No one knows for sure where the ashes of Miss Kate rest in the Sheridan Inn, but many have told tales of the ghostly caretaker ever since her remains were placed behind one of the historic hotel’s walls.
The intriguing story of Miss Kate is just one of many ghostly tales surrounding Wyoming’s most famous hotels.
The Irma Hotel in Cody, for example, is said to be haunted by its founder, Buffalo Bill Cody. Some guests report seeing a ghostly figure pacing the halls. At the Occidental Hotel in Buffalo, some guests, and even hotel employees, report seeing a child ghost who peeks at guests from behind a door, inviting them to play an otherworldly game of hide and seek — except that when you peek behind the door, no one is there.
To date, there’s been no comprehensive study of Wyoming’s most famous hotel ghosts. But now a University of Wyoming student named Debbie Cobb has begun an academic study of five of Wyoming’s haunted hotels.
Cobb herself has never had a supernatural experience or encountered any ghosts, she told Cowboy State Daily, but that hasn’t stopped her from being a little obsessed with ghost stories from a very young age.
“I watched maybe too much haunted history on the History Channel when I was a kid,” Cobb said. “It’s always been a subject that fascinates me.”
Now They Believe
Cobb’s study will evaluate eye-witness accounts of paranormal experiences at the Irma in Cody, the Occidental in Buffalo, The Virginian in Medicine Bow, the Historic Plains Hotel in Cheyenne, and the Sheridan Inn.
“I can’t tell you any specifics of what people have been telling me yet, but I can say that the responses I’ve gotten have been really fascinating,” Cobb said. “I’ve gotten responses from people who have seen ghosts, and people who have had experiences (at these hotels) that they can’t explain. Some of the people didn’t believe in ghosts before that experience.”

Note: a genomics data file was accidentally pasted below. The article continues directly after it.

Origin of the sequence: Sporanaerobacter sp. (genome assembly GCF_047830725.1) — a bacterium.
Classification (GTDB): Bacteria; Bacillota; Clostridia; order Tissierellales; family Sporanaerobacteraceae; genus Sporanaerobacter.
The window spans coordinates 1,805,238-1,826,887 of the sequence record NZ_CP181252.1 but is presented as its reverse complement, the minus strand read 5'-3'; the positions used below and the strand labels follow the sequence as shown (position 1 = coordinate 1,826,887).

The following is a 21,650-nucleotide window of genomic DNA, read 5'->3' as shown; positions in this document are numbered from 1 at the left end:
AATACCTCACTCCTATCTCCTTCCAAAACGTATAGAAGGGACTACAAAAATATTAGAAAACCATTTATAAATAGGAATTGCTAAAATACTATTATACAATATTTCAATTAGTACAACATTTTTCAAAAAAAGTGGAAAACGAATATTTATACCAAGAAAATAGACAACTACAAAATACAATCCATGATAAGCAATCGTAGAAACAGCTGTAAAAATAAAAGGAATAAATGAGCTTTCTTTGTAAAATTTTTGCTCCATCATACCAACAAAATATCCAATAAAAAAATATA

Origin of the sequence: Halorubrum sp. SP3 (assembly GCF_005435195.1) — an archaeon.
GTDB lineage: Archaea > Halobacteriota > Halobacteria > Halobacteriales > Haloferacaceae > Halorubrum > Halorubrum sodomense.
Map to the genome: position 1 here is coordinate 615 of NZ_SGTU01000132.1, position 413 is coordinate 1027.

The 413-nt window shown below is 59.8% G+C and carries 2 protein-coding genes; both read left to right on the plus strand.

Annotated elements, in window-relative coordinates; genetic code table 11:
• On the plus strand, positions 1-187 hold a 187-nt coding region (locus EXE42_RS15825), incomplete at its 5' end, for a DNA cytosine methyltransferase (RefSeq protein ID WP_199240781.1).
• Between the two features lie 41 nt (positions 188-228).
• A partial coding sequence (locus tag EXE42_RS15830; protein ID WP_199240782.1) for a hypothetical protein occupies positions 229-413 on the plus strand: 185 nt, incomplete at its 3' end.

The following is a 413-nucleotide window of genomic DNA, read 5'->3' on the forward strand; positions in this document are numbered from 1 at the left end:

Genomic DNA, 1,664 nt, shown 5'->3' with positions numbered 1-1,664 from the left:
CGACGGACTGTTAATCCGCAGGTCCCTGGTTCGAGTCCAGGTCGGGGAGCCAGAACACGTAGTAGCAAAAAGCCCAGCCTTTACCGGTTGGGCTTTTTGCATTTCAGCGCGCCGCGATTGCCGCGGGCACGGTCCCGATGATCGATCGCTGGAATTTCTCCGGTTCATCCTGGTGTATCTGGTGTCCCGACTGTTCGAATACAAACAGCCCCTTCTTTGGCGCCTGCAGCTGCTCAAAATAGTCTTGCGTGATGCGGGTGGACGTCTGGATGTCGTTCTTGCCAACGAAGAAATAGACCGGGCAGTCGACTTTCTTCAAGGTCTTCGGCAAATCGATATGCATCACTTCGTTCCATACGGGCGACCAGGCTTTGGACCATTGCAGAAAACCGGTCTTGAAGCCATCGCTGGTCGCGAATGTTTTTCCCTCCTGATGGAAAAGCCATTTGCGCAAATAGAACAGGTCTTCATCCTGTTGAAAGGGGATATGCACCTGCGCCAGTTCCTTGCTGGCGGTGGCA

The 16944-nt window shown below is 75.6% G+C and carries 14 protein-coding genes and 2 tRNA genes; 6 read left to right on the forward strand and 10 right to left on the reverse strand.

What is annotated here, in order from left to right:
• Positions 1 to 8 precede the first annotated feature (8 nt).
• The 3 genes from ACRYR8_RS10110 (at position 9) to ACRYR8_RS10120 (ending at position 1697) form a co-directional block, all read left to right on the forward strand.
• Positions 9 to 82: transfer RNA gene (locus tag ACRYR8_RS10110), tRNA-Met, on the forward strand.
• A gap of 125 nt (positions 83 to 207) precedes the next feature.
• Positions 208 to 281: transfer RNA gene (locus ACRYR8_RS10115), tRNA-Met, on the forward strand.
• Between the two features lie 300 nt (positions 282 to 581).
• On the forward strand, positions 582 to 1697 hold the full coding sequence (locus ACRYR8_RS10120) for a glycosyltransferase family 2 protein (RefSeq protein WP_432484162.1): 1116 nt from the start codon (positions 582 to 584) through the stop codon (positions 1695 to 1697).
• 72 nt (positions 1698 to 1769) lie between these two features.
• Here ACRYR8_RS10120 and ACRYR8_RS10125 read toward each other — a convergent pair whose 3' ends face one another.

Sometimes people weren’t aware their hotel had any ghost tales, before their experience, that is.
“Like at the Occidental, people hadn’t really heard the legends of the hauntings there, yet they still experienced things that went along with what employees say has happened,” Cobb said. “I’d love to have a few more people tell me about their experiences. If anyone else wants to tell me their ghost stories, I will lend my ear to listen.”
Cobb’s study isn’t assessing whether the ghost stories she’s being told are true or false. She has another end goal in mind.
“I’m studying how people who have had those experiences, how it changes their perspectives on things,” she said. “You might have someone who never believed in ghosts, and then suddenly saw one at the Sheridan Inn and now they’re a believer, that kind of thing.”
Cobb could say, however, that some of the stories she’s been told during the study have been “downright chilling,” even though the teller may not have found their brush with the supernatural terrifying at the time.
That in itself is intriguing to Cobb.
“What I’m really interested in is not so much what we can learn, but what everyone learns about themselves when confronted with the paranormal,” she said. “So, I’m asking people questions about what their beliefs were before they experienced it, how it changed their views on the world and, like, the afterlife, and what happens to people after they pass over.”
Some truly fascinating revelations come from the shift in paradigm before such an experience and after, Cobb added.
“There’s not many things in the world that can change your mind as quickly as experiencing something that you can’t explain,” she said. ‘As a researcher, I’m looking to make those patterns and connections to see how it affects people as a whole. Every story has been unique, and I love hearing how people cope with those experiences and how it changes their worldview.”
Not For Lack Of Trying